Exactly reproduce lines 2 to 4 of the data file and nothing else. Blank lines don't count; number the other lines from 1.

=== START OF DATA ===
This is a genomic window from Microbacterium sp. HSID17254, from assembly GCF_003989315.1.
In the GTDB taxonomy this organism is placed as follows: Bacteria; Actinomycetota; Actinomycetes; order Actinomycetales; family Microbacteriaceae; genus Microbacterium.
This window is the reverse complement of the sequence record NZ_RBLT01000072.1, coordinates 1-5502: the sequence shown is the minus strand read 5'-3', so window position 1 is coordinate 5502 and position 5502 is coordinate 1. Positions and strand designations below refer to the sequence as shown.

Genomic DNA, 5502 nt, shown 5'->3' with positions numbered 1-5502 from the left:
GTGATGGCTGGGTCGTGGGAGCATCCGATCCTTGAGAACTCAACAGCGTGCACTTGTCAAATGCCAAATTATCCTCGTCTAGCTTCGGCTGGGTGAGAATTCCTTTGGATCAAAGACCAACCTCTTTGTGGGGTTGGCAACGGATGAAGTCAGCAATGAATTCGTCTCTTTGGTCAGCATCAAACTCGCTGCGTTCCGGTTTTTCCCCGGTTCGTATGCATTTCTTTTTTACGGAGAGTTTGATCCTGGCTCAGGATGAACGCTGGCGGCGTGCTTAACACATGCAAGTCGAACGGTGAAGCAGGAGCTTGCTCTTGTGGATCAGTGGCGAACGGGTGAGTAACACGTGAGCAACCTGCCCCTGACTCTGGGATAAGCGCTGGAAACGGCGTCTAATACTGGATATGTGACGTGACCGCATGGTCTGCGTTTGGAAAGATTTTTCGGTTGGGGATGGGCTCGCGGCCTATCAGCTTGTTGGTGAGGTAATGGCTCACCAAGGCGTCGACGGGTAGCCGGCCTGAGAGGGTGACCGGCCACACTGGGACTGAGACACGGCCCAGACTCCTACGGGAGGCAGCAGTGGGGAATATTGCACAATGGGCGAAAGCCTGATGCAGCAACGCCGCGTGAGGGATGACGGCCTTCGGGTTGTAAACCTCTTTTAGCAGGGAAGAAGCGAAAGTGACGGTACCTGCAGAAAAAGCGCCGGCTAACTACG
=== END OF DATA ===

In the GTDB taxonomy this organism is placed as follows: Bacteria; Actinomycetota; Actinomycetes; order Actinomycetales; family Microbacteriaceae; genus Microbacterium.
This window is the reverse complement of the sequence record NZ_RBLT01000072.1, coordinates 1-5502: the sequence shown is the minus strand read 5'-3', so window position 1 is coordinate 5502 and position 5502 is coordinate 1. Positions and strand designations below refer to the sequence as shown.

Genomic DNA, 5502 nt, shown 5'->3' with positions numbered 1-5502 from the left: